A program with the hope of providing homeless people with a place to go if they’d been exposed to COVID-19 is now two weeks in.
There have been road bumps, but organizers are still hopeful for the future.
Dan Straughan with the homeless alliance says so far it's been a difficult process hiring medical professionals inside of these shelters.
The shelters can pay workers through the Oklahoma City Community Foundation, but that many healthcare professionals are already working at hospitals. But with recent furloughs and layoffs from hospitals across the metro, they hope to change that and possibly draw in more workers who currently don't have jobs.
Another problem is the numbers. The homeless alliance says there have only been four COVID-19 cases among the homeless population in Oklahoma City, all of them coming from correctional facilities.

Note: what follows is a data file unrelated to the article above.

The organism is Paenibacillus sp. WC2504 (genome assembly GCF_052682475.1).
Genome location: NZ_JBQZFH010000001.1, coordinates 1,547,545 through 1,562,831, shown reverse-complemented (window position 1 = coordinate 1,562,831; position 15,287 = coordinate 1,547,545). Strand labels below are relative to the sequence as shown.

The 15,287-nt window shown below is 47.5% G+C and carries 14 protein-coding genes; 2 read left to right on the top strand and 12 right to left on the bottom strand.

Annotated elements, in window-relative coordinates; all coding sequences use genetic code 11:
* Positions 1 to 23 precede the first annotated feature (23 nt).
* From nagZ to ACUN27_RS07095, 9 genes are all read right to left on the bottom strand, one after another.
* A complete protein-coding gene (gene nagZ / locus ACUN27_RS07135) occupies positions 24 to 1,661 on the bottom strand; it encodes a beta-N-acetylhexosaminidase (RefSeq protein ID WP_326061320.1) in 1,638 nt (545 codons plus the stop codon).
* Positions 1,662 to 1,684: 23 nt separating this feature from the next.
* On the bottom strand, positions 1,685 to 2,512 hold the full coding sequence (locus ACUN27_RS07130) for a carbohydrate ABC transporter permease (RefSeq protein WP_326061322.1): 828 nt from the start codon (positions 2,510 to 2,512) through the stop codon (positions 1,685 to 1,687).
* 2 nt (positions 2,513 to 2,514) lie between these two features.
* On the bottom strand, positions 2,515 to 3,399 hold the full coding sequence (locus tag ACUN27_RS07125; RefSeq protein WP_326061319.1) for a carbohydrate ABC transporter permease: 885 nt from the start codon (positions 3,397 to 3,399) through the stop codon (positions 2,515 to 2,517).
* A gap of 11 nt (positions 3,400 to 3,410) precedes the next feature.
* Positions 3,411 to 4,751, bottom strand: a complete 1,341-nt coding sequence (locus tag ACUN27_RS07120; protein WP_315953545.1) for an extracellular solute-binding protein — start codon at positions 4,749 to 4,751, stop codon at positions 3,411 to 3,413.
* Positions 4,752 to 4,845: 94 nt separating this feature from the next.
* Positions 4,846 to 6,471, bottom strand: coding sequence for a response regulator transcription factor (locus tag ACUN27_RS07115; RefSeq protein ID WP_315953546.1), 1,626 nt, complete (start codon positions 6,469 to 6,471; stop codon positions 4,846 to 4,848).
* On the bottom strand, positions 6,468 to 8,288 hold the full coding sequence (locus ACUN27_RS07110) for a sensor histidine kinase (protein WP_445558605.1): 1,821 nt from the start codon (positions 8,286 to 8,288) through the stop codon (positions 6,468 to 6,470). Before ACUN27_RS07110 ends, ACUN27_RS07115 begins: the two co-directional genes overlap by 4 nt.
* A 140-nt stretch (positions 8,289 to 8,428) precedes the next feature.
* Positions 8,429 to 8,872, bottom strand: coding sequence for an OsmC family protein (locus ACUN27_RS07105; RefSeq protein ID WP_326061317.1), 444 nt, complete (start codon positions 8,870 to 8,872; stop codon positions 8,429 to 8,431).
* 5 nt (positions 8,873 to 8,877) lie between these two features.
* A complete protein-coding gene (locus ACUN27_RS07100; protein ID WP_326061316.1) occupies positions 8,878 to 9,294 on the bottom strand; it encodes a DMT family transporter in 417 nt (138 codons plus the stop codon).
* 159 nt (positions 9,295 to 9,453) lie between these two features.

While the number is low, Straughan said many times diseases like COVID-19 hit the homeless population much later than normal. But even with these low numbers, he says the shelters are always on standby.
“Both of them, while they are empty, are buttoned up and we can open either or both within 24 hours,” he said.
The good news is that there has been a rise in hospitals using technology like telehealth to do check-ins with the homeless population, instead of having to do it in person, Staughan said.